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Skip build if there's [skip ci] in the commit message. #858

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KelvinJin opened this issue Mar 15, 2017 · 56 comments
Closed

Skip build if there's [skip ci] in the commit message. #858

KelvinJin opened this issue Mar 15, 2017 · 56 comments

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@KelvinJin
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@KelvinJin KelvinJin commented Mar 15, 2017

Hey, just wonder if there's a way I can skip a build if [skip ci] or something exists in the commit message. I know we have branch filters and path filters, but commit message filter would be nice to have if I just commit something really tiny.

@ericsciple
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@ericsciple ericsciple commented Mar 15, 2017

i think as long as the commit message contains NO_CI then it will skip

@ericsciple
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@ericsciple ericsciple commented Mar 15, 2017

***NO_CI***

@KelvinJin
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@KelvinJin KelvinJin commented Mar 15, 2017

Aha, good to know. It worked. Thanks!

@KelvinJin KelvinJin closed this Mar 15, 2017
@marceloavf
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@marceloavf marceloavf commented Oct 27, 2017

Basically most of the others CI use [ci skip] or [skip ci] (e.g. Travis, CircleCI, Concourse)

Some dependencies use [ci skip] as a pattern to skip automatically versioning from their CI, why not make VSTS also accept it?

@masters3d
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@masters3d masters3d commented Feb 21, 2018

Come Vote here for additional spellings.

@chrislampley
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@chrislampley chrislampley commented Oct 26, 2018

@ericsciple ***NO_CI*** does not work for Azure Pipelines

@davekenn
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@davekenn davekenn commented Oct 26, 2018

@chrislampley can you please point me at your account and build, I am curious why it didn't work for you?
You can message me privately if you don't want to share your account information:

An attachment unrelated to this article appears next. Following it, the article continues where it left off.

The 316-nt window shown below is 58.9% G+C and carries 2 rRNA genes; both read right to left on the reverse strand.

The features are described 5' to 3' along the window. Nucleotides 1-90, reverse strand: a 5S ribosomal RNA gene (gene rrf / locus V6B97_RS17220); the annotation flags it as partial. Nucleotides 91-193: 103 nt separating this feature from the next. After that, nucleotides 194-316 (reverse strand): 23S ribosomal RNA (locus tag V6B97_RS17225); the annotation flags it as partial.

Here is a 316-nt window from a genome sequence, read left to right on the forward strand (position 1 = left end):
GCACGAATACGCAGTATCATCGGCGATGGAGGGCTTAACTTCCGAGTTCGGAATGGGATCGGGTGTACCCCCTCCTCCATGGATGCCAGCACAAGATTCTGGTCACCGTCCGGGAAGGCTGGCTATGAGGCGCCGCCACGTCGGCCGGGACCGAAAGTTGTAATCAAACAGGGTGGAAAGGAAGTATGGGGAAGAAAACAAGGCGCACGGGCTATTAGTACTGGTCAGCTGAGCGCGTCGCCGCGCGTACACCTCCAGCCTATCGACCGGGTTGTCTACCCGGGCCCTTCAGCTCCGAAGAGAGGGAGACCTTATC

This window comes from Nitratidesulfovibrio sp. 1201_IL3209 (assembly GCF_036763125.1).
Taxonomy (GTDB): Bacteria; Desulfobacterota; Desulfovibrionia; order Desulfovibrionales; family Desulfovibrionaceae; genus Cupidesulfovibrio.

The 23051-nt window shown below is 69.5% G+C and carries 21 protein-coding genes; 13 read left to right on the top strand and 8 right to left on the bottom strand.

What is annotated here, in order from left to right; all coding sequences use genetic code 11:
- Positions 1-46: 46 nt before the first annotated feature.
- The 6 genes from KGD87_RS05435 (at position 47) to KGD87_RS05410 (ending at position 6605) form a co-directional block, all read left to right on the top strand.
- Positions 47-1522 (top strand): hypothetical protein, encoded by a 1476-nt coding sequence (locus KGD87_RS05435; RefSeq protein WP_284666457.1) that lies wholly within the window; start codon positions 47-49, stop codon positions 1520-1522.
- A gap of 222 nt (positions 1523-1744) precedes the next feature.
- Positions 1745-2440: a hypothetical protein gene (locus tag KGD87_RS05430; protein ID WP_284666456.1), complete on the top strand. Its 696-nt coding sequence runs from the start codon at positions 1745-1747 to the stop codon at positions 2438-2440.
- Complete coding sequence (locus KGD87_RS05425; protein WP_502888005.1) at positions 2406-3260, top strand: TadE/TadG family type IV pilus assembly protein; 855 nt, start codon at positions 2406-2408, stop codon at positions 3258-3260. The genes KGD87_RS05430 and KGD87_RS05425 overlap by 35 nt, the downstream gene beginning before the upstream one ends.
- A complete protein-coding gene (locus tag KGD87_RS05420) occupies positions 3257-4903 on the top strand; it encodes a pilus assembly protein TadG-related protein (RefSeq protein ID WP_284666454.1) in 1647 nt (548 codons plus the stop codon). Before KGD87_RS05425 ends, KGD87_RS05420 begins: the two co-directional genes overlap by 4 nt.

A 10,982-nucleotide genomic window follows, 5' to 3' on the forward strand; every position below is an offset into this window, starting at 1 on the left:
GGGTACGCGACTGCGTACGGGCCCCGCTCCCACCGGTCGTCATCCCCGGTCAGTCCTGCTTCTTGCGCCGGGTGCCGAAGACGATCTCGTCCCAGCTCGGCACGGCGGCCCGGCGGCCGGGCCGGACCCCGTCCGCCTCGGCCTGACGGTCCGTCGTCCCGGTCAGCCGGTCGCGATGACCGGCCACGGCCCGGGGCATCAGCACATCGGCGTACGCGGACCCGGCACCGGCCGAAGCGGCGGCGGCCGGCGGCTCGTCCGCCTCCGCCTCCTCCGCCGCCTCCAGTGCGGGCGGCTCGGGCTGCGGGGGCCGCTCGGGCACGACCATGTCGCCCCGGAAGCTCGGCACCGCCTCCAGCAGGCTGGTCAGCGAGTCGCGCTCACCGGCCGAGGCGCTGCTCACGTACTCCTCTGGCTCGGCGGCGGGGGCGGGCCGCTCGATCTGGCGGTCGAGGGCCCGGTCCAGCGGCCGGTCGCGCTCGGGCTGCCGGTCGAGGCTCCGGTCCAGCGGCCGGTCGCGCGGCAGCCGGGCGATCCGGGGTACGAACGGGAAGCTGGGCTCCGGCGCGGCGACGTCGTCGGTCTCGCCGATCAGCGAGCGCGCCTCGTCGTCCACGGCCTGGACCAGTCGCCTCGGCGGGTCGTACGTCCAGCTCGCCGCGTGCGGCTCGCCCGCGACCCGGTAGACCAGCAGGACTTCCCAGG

daveken@microsoft.com

@chrislampley
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@chrislampley chrislampley commented Oct 26, 2018

@ericsciple PM sent.

@davekenn
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@davekenn davekenn commented Oct 27, 2018

Although I am not Eric, he is just a few feet away from me, we will take a look and get back to you, thanks!

@ericsciple
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@ericsciple ericsciple commented Oct 29, 2018

@chrislampley sorry I didn't see any message or I missed it

@rauljmz
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@rauljmz rauljmz commented Dec 11, 2018

***NO_CI*** is also not working for me on Azure Pipelines. Getting endless recursive builds. Is there a solution?

@TingluoHuang
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@TingluoHuang TingluoHuang commented Dec 11, 2018

@rauljmz can you provide more detail info?
what's your Azure DevOps account?
what's your definition looks like, the trigger section?
how did you provide the ***NO_CI*** string?

@rauljmz
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@rauljmz rauljmz commented Dec 11, 2018

@TingluoHuang the DevOps account is CluedIn-io. The trigger section is picked up from the YML file and is simply

trigger:
- develop
- master

The original intention is for the pipeline to make an extra commit to the master branch during build. This should not trigger a new build, but despite the ***NO_CI*** flag being in the commit message, it does (causing constant builds).
I have also tried simply pushing a commit manually with the flag too, that also triggers a build.
I have tried putting ***NO_CI*** in the beginning, in the end, with square brackets... running out of options!

@TingluoHuang
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@TingluoHuang TingluoHuang commented Dec 11, 2018

@rauljmz if you manually (not during your build) commit a change with ***NO_CI*** in commit message and push it to master, will it trigger a CI build?

@rauljmz
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@rauljmz rauljmz commented Dec 11, 2018